Getting married is a huge commitment and a life-long decision. I’m not saying I regret it, but there are a few things I wish I’d known before getting married.
All the vows and promises, children’s problems and relationship arguments, and waking up to the same face every day. While that is beautiful in some ways, it can also get overwhelming or unnerving at times. That’s why these 6 people have confessed the things that changed for them after marriage, and how you can brace yourself for it.
Things I Wish I Knew Before We Got Married
Marriage remains a mystery, despite being one of the most important and prevalent social institutions. It’s essentially social consent for two adults to have sex and its relationship with sex has made it a topic that is glossed over and talked about from a distance for all these years.
Even the elders who usher into the institution as a couple tend to either romanticize the whole deal or end up making jokes about it. We hear a hoard of anecdotes but no one ever gets a crash course in post-marriage life before walking down the aisle.
We have to find out the quirks of marriage on our own and this can be a painful albeit entertaining process. We asked a few people about things they wish they knew before they tied the knot. Here are the answers.
1. That the ‘every day for the rest of your life’ idea is difficult
Look I get it, it’s obvious. But I wish someone had pointed out the obvious to me. You get tired of being in each other’s space, all the time. I love my husband but it’s so difficult not to avoid feeling bored in a relationship when you’re perpetually together.
We try but it’s just a lot to take in, the idea that you’re going to be with the same person for the rest of your life. Before we got married, there was the liberty of time and space to ourselves, but now we’re obliged by societal norms to do everything together.
2. You’re taking on more than just one person
Marrying someone is categorically different than dating them. Not only do things change legally, but also the way people perceive you. You stop being an independent identity and become a singular unit in society’s eyes. It can be very annoying.
If you have been in a long-term relationship like I was, the sudden change in people’s attitude toward your relationship after marriage is surprising. As if you weren’t valid in some way before you signed a piece of paper.
Relatives, even friends, start to treat your love with more respect. It makes me feel as if the whole thing was done for them and not us, which was a disturbing realization.
3. The clock seems to start ticking
One of the biggest things I wish I knew before we got married was the pressure to have kids. As soon as you’re married, even if you weren’t even thinking about kids before, the entire idea of procreation becomes a tangible reality you actually consider.
We rarely see people have children out of wedlock, and therefore, somehow as soon as you’re married you now feel like you’re allowed in some odd way to have kids. It stops being something you would think about in the future and becomes a part of your reality.
The fact that people start constantly talking about it as well never helps of course. There’s no escaping gossip-mongering aunties and their perpetual nags.
Related Reading: First Year Marriage Problems: 5 Things Newly-Wed Couples Fight About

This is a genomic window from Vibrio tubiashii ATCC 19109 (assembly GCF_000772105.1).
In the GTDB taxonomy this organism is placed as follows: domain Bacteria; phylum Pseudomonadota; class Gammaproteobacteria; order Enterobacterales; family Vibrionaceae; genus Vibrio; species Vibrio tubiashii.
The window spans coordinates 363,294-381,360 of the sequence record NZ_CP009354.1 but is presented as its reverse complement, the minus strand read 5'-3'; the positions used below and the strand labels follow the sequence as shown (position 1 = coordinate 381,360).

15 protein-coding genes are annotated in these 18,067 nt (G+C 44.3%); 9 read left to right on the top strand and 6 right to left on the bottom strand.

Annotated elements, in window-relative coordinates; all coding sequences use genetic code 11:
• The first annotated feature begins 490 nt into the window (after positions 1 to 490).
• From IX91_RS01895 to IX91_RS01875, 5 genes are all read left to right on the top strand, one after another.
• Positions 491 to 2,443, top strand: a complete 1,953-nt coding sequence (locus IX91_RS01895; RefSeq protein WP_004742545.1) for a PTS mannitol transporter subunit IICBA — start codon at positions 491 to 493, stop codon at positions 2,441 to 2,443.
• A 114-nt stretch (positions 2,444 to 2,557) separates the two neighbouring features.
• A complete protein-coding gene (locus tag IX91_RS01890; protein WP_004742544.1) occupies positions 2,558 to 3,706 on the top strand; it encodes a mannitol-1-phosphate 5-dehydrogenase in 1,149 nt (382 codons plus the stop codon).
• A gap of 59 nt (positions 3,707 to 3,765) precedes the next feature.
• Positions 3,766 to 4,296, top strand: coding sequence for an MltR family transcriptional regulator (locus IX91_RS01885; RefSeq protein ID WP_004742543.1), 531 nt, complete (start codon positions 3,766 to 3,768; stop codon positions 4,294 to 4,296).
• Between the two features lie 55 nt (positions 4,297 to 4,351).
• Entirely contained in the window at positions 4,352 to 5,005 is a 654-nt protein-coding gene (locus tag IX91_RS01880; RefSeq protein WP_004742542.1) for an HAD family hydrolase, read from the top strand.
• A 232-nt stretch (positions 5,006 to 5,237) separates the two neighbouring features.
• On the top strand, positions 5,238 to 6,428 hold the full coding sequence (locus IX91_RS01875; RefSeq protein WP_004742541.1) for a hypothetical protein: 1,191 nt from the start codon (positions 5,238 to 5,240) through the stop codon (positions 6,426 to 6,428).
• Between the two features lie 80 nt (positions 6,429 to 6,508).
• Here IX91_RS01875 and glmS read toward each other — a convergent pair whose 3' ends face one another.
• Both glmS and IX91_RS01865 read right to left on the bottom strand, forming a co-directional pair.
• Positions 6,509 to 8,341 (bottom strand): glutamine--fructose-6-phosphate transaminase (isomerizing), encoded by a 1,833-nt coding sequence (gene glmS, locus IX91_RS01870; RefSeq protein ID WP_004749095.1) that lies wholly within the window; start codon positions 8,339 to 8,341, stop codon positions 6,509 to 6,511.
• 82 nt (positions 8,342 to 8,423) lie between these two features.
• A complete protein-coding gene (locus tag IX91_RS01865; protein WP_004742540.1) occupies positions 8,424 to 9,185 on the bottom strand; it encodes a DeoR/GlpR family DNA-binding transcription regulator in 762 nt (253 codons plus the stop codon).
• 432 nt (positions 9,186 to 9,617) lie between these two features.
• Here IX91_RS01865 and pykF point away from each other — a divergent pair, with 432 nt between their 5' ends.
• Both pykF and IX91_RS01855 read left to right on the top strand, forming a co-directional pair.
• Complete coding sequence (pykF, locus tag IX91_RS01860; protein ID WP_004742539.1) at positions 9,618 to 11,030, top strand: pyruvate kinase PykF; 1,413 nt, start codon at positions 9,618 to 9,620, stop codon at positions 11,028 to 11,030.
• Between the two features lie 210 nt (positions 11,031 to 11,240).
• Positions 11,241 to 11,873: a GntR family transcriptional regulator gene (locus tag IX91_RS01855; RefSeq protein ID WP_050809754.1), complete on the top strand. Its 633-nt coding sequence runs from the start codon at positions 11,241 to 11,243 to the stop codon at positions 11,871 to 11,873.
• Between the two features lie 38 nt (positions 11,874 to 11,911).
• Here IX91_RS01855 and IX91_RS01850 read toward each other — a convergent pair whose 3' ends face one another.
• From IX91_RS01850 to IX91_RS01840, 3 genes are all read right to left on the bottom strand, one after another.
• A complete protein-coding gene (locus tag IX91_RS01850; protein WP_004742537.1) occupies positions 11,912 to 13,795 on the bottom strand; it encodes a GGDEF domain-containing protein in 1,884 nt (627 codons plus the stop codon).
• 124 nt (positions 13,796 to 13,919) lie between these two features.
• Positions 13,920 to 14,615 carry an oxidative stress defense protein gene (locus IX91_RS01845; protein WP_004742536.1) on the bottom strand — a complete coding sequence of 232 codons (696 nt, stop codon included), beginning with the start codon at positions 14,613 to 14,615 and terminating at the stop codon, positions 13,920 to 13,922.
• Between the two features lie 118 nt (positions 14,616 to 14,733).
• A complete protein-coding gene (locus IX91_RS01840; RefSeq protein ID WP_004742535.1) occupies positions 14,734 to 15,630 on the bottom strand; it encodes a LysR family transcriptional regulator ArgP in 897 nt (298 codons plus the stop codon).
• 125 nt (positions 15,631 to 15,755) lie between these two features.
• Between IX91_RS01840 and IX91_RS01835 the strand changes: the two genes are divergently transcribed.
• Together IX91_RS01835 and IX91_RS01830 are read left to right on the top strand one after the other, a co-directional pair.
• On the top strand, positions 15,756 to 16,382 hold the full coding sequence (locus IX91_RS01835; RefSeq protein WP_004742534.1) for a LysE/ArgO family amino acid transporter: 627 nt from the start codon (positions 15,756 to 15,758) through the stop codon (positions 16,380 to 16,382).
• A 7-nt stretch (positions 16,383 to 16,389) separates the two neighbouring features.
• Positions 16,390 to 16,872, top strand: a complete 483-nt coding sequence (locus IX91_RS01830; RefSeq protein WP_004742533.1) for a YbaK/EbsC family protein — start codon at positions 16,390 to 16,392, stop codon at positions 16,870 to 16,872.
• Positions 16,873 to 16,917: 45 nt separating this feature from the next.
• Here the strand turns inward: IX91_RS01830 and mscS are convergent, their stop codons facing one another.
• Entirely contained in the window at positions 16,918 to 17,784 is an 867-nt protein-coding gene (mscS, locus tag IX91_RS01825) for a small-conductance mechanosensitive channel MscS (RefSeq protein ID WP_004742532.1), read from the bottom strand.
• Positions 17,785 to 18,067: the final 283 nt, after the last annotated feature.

4. I wish we had talked about money more
Society expects the man to be the provider, and we weren’t that way. We thought we were woke and would split all the bills and would be a new-age kind of couple. But what got in the way was our different outlooks toward money.
We both liked to save and splurge on things later, but the way we did that was different. I would invest, he would just put it aside in his bank. I would want to buy things, but he’d want to travel. We struggled a lot to find balance in financial planning in the initial years and I wish we had known that we were different this way so we could have planned it better.
5. The politics
It was an arranged marriage and we got along like a house on fire. Until, well, we discovered that our political beliefs were poles apart, and that began getting in the way. We both felt that one’s political leanings reflect one’s values, so it was difficult coming to terms with the fact that we stood on opposite ends of the spectrum.
We had intense heated debates and we still struggle to be honest. We love each other but I don’t know whether it’s worth it or not.
6. The sex gets better
I don’t think this is a bad thing but I would have just saved myself the worry and anxiety of the initial years. We got married after being introduced by this common family friend. It was a sort of arranged-yet-love kind of marriage.
We hadn’t been intimate before with each other but we had both had plenty of sex before with other people. What was weird was that we assumed that it would be great for us to begin with because we knew the basics but our bodies were used to different things and it took us a good while to get there.
But oh, boy! When we did get there, it was like we had finished a long marathon together. We taught each other about each other’s bodies, and it took a good deal of time and a lot of sex before it got good. We were both worried in the beginning but I wish I knew it would get better. I would have saved myself a lot of sleepless nights!
Related Reading: 9 Sexless Relationship Effects No One Talks About
So yes, anyone who has made the ’till death do us part’ vow, has sighed, ‘I wish I knew before we got married’ at some point or the other. But that’s the challenge and the fun of this ride – getting through all the obstacles together and staying strong despite it all.